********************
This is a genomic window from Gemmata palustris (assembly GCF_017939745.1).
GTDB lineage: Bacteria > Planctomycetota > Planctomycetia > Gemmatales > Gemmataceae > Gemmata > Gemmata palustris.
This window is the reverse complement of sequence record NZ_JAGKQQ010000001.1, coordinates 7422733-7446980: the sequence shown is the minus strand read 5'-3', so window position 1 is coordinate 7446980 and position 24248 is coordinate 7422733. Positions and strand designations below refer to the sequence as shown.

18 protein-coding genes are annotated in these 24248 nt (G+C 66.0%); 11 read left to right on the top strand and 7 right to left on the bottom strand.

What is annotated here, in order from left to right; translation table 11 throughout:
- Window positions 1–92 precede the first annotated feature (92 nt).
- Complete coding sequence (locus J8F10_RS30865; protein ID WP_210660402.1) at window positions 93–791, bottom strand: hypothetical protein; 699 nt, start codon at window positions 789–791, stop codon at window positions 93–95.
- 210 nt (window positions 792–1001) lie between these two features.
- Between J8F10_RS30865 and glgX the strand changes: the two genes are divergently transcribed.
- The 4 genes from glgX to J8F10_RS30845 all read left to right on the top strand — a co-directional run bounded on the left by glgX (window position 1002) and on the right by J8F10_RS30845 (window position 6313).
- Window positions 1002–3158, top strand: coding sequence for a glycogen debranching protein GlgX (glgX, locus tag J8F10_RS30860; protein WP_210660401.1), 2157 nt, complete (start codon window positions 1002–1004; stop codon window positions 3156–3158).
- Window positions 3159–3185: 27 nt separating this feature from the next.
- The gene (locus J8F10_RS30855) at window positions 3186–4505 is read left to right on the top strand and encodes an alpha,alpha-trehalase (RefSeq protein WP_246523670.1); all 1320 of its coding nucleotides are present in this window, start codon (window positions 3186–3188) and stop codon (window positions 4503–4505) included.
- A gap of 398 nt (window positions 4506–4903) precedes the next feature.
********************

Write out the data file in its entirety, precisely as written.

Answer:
This is a genomic window from Gemmata palustris (assembly GCF_017939745.1).
GTDB lineage: Bacteria > Planctomycetota > Planctomycetia > Gemmatales > Gemmataceae > Gemmata > Gemmata palustris.
This window is the reverse complement of sequence record NZ_JAGKQQ010000001.1, coordinates 7422733-7446980: the sequence shown is the minus strand read 5'-3', so window position 1 is coordinate 7446980 and position 24248 is coordinate 7422733. Positions and strand designations below refer to the sequence as shown.

18 protein-coding genes are annotated in these 24248 nt (G+C 66.0%); 11 read left to right on the top strand and 7 right to left on the bottom strand.

What is annotated here, in order from left to right; translation table 11 throughout:
- Window positions 1–92 precede the first annotated feature (92 nt).
- Complete coding sequence (locus J8F10_RS30865; protein ID WP_210660402.1) at window positions 93–791, bottom strand: hypothetical protein; 699 nt, start codon at window positions 789–791, stop codon at window positions 93–95.
- 210 nt (window positions 792–1001) lie between these two features.
- Between J8F10_RS30865 and glgX the strand changes: the two genes are divergently transcribed.
- The 4 genes from glgX to J8F10_RS30845 all read left to right on the top strand — a co-directional run bounded on the left by glgX (window position 1002) and on the right by J8F10_RS30845 (window position 6313).
- Window positions 1002–3158, top strand: coding sequence for a glycogen debranching protein GlgX (glgX, locus tag J8F10_RS30860; protein WP_210660401.1), 2157 nt, complete (start codon window positions 1002–1004; stop codon window positions 3156–3158).
- Window positions 3159–3185: 27 nt separating this feature from the next.
- The gene (locus J8F10_RS30855) at window positions 3186–4505 is read left to right on the top strand and encodes an alpha,alpha-trehalase (RefSeq protein WP_246523670.1); all 1320 of its coding nucleotides are present in this window, start codon (window positions 3186–3188) and stop codon (window positions 4503–4505) included.
- A gap of 398 nt (window positions 4506–4903) precedes the next feature.